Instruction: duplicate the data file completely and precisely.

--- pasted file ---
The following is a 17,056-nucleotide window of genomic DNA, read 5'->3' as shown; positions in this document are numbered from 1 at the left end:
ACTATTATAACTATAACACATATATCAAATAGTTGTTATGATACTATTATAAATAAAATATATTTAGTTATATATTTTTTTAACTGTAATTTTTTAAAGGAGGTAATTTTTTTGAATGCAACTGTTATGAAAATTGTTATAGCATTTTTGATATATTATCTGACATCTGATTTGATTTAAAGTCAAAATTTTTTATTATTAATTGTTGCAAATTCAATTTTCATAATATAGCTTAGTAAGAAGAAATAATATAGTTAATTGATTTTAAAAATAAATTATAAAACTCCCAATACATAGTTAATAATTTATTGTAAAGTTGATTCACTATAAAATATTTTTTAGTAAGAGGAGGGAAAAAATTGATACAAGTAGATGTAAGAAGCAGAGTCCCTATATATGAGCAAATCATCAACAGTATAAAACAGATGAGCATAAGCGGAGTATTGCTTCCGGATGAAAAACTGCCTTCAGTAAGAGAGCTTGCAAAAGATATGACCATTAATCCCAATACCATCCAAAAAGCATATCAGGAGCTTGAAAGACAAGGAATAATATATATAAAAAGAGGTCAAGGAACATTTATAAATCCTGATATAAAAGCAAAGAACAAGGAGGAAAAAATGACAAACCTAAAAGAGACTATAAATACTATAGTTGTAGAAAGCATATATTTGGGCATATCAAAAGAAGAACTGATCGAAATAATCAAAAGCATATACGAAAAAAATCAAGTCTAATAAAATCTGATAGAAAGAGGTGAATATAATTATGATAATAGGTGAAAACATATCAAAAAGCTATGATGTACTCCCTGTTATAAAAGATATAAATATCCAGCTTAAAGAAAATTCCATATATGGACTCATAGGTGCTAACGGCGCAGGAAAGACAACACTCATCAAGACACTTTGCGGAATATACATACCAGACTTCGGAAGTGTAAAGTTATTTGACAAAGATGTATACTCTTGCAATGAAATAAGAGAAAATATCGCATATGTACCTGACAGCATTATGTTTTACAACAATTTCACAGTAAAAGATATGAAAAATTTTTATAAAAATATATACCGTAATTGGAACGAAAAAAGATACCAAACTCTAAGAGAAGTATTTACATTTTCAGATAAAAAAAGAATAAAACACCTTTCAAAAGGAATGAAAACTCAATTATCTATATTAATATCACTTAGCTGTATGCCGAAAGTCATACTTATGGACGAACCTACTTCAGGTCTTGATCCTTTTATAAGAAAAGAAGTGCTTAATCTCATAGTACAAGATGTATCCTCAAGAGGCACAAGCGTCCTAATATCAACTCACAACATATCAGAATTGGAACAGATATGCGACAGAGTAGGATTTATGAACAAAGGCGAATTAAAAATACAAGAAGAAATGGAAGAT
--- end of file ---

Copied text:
The following is a 17,056-nucleotide window of genomic DNA, read 5'->3' as shown; positions in this document are numbered from 1 at the left end:
ACTATTATAACTATAACACATATATCAAATAGTTGTTATGATACTATTATAAATAAAATATATTTAGTTATATATTTTTTTAACTGTAATTTTTTAAAGGAGGTAATTTTTTTGAATGCAACTGTTATGAAAATTGTTATAGCATTTTTGATATATTATCTGACATCTGATTTGATTTAAAGTCAAAATTTTTTATTATTAATTGTTGCAAATTCAATTTTCATAATATAGCTTAGTAAGAAGAAATAATATAGTTAATTGATTTTAAAAATAAATTATAAAACTCCCAATACATAGTTAATAATTTATTGTAAAGTTGATTCACTATAAAATATTTTTTAGTAAGAGGAGGGAAAAAATTGATACAAGTAGATGTAAGAAGCAGAGTCCCTATATATGAGCAAATCATCAACAGTATAAAACAGATGAGCATAAGCGGAGTATTGCTTCCGGATGAAAAACTGCCTTCAGTAAGAGAGCTTGCAAAAGATATGACCATTAATCCCAATACCATCCAAAAAGCATATCAGGAGCTTGAAAGACAAGGAATAATATATATAAAAAGAGGTCAAGGAACATTTATAAATCCTGATATAAAAGCAAAGAACAAGGAGGAAAAAATGACAAACCTAAAAGAGACTATAAATACTATAGTTGTAGAAAGCATATATTTGGGCATATCAAAAGAAGAACTGATCGAAATAATCAAAAGCATATACGAAAAAAATCAAGTCTAATAAAATCTGATAGAAAGAGGTGAATATAATTATGATAATAGGTGAAAACATATCAAAAAGCTATGATGTACTCCCTGTTATAAAAGATATAAATATCCAGCTTAAAGAAAATTCCATATATGGACTCATAGGTGCTAACGGCGCAGGAAAGACAACACTCATCAAGACACTTTGCGGAATATACATACCAGACTTCGGAAGTGTAAAGTTATTTGACAAAGATGTATACTCTTGCAATGAAATAAGAGAAAATATCGCATATGTACCTGACAGCATTATGTTTTACAACAATTTCACAGTAAAAGATATGAAAAATTTTTATAAAAATATATACCGTAATTGGAACGAAAAAAGATACCAAACTCTAAGAGAAGTATTTACATTTTCAGATAAAAAAAGAATAAAACACCTTTCAAAAGGAATGAAAACTCAATTATCTATATTAATATCACTTAGCTGTATGCCGAAAGTCATACTTATGGACGAACCTACTTCAGGTCTTGATCCTTTTATAAGAAAAGAAGTGCTTAATCTCATAGTACAAGATGTATCCTCAAGAGGCACAAGCGTCCTAATATCAACTCACAACATATCAGAATTGGAACAGATATGCGACAGAGTAGGATTTATGAACAAAGGCGAATTAAAAATACAAGAAGAAATGGAAGAT